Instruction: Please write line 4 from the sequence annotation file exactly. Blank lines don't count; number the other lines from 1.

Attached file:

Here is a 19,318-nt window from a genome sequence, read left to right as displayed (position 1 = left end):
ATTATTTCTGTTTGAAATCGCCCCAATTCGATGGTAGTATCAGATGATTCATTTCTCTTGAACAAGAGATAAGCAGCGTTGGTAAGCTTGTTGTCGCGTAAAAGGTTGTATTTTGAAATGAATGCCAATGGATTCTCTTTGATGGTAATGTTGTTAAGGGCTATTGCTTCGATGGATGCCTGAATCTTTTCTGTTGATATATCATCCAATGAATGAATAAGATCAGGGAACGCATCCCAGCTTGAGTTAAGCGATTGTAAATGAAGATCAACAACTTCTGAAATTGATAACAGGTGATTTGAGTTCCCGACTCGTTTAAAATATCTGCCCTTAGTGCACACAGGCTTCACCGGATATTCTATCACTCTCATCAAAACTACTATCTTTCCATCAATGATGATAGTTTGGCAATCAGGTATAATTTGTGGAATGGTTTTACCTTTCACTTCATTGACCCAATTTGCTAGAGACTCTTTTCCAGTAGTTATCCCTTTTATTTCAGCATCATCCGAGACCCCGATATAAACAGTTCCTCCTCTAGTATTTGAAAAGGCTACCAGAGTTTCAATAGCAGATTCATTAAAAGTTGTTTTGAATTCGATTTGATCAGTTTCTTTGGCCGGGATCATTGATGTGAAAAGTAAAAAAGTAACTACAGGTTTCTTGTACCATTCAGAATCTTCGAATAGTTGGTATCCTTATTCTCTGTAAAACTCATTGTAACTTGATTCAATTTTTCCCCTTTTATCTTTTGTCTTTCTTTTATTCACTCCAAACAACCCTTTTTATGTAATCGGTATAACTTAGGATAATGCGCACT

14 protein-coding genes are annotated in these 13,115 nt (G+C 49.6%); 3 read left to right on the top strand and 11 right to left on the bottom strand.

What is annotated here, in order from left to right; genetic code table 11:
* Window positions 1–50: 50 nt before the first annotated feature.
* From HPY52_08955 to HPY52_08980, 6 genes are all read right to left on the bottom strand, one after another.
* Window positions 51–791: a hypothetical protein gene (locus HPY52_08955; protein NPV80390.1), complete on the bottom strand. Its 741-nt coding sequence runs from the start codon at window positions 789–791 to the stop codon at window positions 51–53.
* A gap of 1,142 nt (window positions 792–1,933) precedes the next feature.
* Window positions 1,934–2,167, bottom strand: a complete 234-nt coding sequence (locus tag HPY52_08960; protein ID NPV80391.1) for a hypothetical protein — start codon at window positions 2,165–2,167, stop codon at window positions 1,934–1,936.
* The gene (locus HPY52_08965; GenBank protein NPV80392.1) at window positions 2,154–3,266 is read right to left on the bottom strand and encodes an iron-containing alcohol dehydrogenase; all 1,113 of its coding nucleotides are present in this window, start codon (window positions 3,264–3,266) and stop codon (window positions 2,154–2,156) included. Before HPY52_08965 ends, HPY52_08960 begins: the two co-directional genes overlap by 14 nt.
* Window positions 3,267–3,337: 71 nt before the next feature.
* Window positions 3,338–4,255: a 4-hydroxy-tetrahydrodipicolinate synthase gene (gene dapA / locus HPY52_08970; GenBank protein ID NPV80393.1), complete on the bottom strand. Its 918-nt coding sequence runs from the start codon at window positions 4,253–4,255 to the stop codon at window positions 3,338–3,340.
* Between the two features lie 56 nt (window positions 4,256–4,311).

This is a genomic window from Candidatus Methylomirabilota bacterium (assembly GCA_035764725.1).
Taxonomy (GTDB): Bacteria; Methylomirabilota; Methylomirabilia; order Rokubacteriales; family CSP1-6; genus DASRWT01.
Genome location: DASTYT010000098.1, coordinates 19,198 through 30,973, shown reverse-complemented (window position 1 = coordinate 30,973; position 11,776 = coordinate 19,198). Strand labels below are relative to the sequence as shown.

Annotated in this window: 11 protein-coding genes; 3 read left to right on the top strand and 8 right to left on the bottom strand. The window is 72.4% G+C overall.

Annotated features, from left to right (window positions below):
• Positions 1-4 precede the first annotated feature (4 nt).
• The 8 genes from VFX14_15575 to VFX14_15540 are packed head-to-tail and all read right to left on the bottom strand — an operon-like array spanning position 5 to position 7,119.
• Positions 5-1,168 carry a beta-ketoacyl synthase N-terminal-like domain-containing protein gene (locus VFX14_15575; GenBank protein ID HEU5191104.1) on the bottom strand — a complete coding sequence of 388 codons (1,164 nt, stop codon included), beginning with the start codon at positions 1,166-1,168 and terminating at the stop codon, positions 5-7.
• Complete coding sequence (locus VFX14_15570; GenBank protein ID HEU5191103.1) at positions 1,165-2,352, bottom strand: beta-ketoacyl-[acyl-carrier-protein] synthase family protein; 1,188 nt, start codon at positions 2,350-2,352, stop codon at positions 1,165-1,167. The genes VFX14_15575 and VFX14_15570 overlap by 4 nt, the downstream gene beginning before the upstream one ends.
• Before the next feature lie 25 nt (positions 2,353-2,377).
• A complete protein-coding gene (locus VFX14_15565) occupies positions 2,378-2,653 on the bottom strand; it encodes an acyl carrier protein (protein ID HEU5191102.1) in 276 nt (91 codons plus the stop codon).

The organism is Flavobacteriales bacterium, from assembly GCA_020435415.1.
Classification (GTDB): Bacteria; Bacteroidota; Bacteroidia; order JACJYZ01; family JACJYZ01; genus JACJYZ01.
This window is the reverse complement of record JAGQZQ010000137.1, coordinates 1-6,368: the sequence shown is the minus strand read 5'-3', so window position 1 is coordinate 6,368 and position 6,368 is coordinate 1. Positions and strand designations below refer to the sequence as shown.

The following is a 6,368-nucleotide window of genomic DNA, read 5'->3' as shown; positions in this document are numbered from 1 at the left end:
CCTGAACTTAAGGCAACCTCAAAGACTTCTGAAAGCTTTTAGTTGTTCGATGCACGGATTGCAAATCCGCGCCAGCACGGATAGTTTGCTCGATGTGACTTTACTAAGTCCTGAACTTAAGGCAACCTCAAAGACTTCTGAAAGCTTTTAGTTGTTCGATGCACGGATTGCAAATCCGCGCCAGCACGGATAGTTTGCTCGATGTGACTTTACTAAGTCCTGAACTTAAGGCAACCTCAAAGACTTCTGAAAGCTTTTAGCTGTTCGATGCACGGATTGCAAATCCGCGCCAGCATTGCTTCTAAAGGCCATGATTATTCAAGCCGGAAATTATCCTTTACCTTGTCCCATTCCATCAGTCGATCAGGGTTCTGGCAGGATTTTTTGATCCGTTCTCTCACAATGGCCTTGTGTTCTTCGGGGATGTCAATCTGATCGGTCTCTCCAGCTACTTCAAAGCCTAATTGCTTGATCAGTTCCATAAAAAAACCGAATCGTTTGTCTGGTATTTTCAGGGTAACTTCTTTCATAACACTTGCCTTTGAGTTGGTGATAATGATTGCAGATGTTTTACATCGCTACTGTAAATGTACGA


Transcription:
What is annotated here, in order from left to right; genetic code table 11: